How AION Capital scored high returns from leveraged finance deal

 How AION Capital scored high returns from leveraged finance deal

Private equity firm AION Capital Partners has walked away with a bountiful harvest by turning around steelmaker JSW Ispat Special Products through a first-of-its-kind leveraged finance deal under India’s bankruptcy law.

AION had, in 2018, teamed up with billionaire Sajjan Jindal-led steelmaker JSW Steel Ltd to acquire Monnet Ispat as per a debt resolution process under the Insolvency and Bankruptcy Code (IBC).

The National Company Law Tribunal (NCLT)—a quasi-judicial body that oversees bankruptcy cases—approved the resolution plan for Monnet by the AION-JSW Steel consortium in July 2018. Monnet was later renamed as JSW Ispat. The consortium made a bid of Rs 3,700 crore, which meant a 75% haircut for lenders to JSW Ispat.

As per the resolution plan, JSW Steel and AION infused Rs 1,000 crore into JSW Ispat through special purpose vehicles Creixent Special Steels Ltd and JTPM Atsali Ltd via a combination of equity, convertible and debt securities. Of this, AION’s investment is pegged at Rs 875 crore while JSW Steel infused the remaining amount as a new set of creditors led by IndusInd Bank replaced the old lot.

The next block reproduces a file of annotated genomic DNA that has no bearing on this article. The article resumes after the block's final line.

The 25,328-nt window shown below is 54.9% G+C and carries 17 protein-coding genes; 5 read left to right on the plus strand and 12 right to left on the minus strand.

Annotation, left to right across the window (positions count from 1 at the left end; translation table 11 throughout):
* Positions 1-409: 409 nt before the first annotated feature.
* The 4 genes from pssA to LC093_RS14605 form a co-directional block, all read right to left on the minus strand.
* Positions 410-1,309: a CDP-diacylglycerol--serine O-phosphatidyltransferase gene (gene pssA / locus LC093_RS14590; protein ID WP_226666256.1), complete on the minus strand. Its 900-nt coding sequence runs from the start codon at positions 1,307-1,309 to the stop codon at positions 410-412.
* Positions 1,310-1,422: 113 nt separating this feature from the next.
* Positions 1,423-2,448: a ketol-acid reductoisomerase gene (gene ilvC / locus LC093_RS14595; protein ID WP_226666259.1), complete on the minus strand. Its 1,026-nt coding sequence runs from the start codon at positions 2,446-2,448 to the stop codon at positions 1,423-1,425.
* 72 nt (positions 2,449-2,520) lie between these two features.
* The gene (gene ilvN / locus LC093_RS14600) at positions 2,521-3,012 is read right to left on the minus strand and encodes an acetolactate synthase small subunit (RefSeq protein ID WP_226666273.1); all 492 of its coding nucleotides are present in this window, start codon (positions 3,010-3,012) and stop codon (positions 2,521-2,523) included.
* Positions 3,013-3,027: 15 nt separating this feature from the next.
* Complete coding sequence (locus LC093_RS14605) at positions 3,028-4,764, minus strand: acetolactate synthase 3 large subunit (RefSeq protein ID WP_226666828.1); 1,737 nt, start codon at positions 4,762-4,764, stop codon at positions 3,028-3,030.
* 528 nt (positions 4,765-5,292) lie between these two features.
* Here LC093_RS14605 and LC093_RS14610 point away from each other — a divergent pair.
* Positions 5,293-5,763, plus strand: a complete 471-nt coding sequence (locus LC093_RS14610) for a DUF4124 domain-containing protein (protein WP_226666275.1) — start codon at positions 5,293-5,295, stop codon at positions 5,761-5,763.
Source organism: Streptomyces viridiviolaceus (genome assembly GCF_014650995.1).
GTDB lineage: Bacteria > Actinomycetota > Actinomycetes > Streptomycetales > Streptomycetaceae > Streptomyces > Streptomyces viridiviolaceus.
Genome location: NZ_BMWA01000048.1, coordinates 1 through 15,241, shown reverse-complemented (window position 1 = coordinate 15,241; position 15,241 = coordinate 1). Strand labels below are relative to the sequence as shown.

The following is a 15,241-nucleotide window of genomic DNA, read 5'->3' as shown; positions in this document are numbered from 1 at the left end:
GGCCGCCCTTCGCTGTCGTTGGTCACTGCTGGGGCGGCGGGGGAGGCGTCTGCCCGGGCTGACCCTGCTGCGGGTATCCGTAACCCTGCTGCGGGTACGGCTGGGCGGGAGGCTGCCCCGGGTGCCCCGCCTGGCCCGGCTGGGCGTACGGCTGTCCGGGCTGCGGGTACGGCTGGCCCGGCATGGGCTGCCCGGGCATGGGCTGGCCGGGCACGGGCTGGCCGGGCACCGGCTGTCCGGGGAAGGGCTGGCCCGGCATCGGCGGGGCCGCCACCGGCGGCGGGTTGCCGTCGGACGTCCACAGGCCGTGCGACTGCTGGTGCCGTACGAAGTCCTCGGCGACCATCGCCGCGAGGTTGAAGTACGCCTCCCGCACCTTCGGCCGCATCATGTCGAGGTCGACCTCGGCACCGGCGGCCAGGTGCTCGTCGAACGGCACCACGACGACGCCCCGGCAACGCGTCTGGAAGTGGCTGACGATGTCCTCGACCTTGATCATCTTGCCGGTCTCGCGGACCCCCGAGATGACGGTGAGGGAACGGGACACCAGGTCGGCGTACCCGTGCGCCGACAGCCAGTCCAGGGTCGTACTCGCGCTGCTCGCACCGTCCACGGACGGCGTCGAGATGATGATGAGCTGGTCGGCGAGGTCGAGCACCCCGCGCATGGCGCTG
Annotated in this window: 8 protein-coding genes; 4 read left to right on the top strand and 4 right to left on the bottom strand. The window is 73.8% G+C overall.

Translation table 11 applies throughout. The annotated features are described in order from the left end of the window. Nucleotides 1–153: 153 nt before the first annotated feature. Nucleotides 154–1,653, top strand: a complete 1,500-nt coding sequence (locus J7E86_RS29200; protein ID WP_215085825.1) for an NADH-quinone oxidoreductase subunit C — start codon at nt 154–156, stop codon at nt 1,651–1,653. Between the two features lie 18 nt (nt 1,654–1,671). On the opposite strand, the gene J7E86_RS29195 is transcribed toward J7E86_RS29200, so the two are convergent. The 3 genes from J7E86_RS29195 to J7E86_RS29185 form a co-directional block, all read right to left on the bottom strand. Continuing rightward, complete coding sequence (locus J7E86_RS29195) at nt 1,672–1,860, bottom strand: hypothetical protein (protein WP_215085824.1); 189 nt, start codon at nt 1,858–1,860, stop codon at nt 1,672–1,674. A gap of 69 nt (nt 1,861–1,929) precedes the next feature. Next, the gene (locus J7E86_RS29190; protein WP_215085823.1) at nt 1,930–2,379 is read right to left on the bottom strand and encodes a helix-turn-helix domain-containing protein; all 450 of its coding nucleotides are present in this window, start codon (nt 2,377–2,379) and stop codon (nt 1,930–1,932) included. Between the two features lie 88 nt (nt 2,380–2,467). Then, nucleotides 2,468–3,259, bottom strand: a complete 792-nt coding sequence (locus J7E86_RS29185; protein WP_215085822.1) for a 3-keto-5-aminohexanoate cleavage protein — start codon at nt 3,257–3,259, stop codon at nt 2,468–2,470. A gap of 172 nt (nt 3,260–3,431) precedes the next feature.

AION, which was a joint venture of US-based Apollo Global and India’s ICICI Venture before the partnership ended last year, has now sold its entire direct stake of 21.2% in JSW Ispat. It offloaded the stake on the secondary market and fetched about Rs 360 crore. However, it continues to hold about 30% stake in JSW Ispat through Crexient.

Creixent currently owns 225.93 million shares in JSW Ispat and 8.5 million convertible preference shares. This translates into a 56.95% stake. AION owns 52% of Creixent while JSW Steel holds 48%.

Creixent hasn’t converted the preference shares yet because it would otherwise cross the Securities and Exchange Board of India’s threshold of maximum 75% promoter holding in a listed company.

The stake sale has helped AION make about 3.5 times returns on the blended cost of investment over three years. This translates into an internal rate of return (IRR), or annualised return, of about 52-53%, as per estimates by The Capital Quest.

PE and venture capital firms typically chase about 20-30% IRR. However, these benchmarks may vary depending on the nature of investment. Development finance institutions and strategic investors may follow different benchmarks.

An email query sent to AION Capital seeking comment on the rationale for the stake sale, returns estimate, deal structure, and warrant conversion did not yield a response till the time of publishing this report.

However, a person directly aware of the deal contours said on the condition of anonymity that this was a very complex structure and received many regulatory exemptions. “It is a very rare instance of a private equity firm leading a stressed transaction through a levered deal,” the person said.

Ankit Doshi

The Capital Quest